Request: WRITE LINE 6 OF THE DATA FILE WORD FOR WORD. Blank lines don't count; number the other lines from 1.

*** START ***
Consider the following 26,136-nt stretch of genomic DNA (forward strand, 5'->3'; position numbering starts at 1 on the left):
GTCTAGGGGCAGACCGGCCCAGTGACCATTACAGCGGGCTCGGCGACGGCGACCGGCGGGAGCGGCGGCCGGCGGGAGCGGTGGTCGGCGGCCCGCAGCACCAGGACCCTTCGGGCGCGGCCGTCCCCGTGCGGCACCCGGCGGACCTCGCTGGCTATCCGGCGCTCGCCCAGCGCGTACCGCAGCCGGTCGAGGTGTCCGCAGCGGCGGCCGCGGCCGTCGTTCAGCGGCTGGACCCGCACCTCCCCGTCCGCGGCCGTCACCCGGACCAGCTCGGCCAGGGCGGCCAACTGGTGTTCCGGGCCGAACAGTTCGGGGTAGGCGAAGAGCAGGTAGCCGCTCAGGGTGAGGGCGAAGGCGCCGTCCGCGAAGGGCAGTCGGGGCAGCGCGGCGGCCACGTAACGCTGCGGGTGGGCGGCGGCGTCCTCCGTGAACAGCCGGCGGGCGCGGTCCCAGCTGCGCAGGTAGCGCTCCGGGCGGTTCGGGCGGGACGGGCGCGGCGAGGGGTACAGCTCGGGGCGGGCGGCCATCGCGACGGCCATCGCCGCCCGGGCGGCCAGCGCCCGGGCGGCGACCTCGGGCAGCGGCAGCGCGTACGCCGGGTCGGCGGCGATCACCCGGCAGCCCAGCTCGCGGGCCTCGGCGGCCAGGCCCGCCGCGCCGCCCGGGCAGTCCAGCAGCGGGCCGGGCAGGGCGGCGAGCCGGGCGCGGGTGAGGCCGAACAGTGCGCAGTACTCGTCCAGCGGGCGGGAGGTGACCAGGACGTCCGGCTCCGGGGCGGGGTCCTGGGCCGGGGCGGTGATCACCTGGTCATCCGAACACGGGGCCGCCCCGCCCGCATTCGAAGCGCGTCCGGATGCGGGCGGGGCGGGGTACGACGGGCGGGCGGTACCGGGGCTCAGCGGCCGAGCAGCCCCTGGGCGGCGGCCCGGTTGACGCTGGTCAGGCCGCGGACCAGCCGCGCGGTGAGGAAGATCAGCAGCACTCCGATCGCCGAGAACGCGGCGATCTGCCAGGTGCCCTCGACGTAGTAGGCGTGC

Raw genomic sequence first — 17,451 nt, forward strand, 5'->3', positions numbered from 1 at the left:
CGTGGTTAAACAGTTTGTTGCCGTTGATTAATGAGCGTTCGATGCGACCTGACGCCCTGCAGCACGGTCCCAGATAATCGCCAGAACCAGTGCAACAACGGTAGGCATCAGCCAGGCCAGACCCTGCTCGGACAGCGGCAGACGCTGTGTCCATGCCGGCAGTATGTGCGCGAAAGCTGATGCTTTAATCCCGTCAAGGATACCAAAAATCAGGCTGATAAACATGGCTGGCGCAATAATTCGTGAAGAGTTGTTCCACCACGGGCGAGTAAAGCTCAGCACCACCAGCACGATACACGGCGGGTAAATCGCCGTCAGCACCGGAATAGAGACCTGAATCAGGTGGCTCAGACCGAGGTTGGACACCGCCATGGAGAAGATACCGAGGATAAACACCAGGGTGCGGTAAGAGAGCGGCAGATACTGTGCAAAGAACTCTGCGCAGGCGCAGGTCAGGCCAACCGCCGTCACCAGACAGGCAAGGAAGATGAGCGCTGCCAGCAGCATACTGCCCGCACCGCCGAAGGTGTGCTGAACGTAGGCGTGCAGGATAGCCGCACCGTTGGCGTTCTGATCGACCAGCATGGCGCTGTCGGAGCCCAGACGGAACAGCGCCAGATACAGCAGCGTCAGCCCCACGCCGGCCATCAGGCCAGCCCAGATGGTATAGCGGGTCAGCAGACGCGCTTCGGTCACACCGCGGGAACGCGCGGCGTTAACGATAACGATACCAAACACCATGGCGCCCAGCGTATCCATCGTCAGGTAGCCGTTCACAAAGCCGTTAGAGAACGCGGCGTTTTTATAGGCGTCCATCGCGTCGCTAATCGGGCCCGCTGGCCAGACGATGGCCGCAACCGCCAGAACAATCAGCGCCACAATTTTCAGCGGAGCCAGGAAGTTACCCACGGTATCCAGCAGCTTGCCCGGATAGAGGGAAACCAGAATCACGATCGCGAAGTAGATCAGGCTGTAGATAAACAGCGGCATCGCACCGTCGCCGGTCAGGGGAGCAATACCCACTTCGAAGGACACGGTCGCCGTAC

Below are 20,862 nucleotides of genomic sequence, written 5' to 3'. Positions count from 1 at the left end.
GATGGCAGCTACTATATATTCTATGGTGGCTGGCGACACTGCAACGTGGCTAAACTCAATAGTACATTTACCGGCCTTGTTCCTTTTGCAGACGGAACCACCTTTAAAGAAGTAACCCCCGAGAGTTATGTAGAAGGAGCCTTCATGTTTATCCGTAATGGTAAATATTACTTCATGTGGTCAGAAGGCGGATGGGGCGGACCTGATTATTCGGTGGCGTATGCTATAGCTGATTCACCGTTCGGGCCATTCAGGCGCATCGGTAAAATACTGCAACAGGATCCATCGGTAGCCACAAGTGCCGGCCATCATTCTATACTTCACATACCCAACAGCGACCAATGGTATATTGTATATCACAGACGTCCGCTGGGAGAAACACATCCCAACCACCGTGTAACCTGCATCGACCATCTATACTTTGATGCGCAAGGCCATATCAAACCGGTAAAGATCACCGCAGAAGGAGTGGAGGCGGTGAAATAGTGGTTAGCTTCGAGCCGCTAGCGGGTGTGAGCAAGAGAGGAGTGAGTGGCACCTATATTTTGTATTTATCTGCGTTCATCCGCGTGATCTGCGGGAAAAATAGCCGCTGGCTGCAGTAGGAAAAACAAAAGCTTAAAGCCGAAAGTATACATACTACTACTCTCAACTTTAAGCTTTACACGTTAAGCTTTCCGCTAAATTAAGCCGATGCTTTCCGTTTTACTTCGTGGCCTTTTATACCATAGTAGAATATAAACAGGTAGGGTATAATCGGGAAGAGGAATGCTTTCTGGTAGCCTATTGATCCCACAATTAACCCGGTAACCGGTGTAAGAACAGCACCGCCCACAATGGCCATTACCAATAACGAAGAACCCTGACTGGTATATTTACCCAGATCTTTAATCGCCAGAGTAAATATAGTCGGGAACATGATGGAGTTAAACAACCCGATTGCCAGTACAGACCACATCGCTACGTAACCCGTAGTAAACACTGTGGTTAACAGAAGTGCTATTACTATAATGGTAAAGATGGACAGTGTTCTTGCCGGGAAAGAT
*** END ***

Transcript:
GATGGCAGCTACTATATATTCTATGGTGGCTGGCGACACTGCAACGTGGCTAAACTCAATAGTACATTTACCGGCCTTGTTCCTTTTGCAGACGGAACCACCTTTAAAGAAGTAACCCCCGAGAGTTATGTAGAAGGAGCCTTCATGTTTATCCGTAATGGTAAATATTACTTCATGTGGTCAGAAGGCGGATGGGGCGGACCTGATTATTCGGTGGCGTATGCTATAGCTGATTCACCGTTCGGGCCATTCAGGCGCATCGGTAAAATACTGCAACAGGATCCATCGGTAGCCACAAGTGCCGGCCATCATTCTATACTTCACATACCCAACAGCGACCAATGGTATATTGTATATCACAGACGTCCGCTGGGAGAAACACATCCCAACCACCGTGTAACCTGCATCGACCATCTATACTTTGATGCGCAAGGCCATATCAAACCGGTAAAGATCACCGCAGAAGGAGTGGAGGCGGTGAAATAGTGGTTAGCTTCGAGCCGCTAGCGGGTGTGAGCAAGAGAGGAGTGAGTGGCACCTATATTTTGTATTTATCTGCGTTCATCCGCGTGATCTGCGGGAAAAATAGCCGCTGGCTGCAGTAGGAAAAACAAAAGCTTAAAGCCGAAAGTATACATACTACTACTCTCAACTTTAAGCTTTACACGTTAAGCTTTCCGCTAAATTAAGCCGATGCTTTCCGTTTTACTTCGTGGCCTTTTATACCATAGTAGAATATAAACAGGTAGGGTATAATCGGGAAGAGGAATGCTTTCTGGTAGCCTATTGATCCCACAATTAACCCGGTAACCGGTGTAAGAACAGCACCGCCCACAATGGCCATTACCAATAACGAAGAACCCTGACTGGTATATTTACCCAGATCTTTAATCGCCAGAGTAAATATAGTCGGGAACATGATGGAGTTAAACAACCCGATTGCCAGTACAGACCACATCGCTACGTAACCCGTAGTAAACACTGTGGTTAACAGAAGTGCTATTACTATAATGGTAAAGATGGACAGTGTTCTTGCCGGGAAAGAT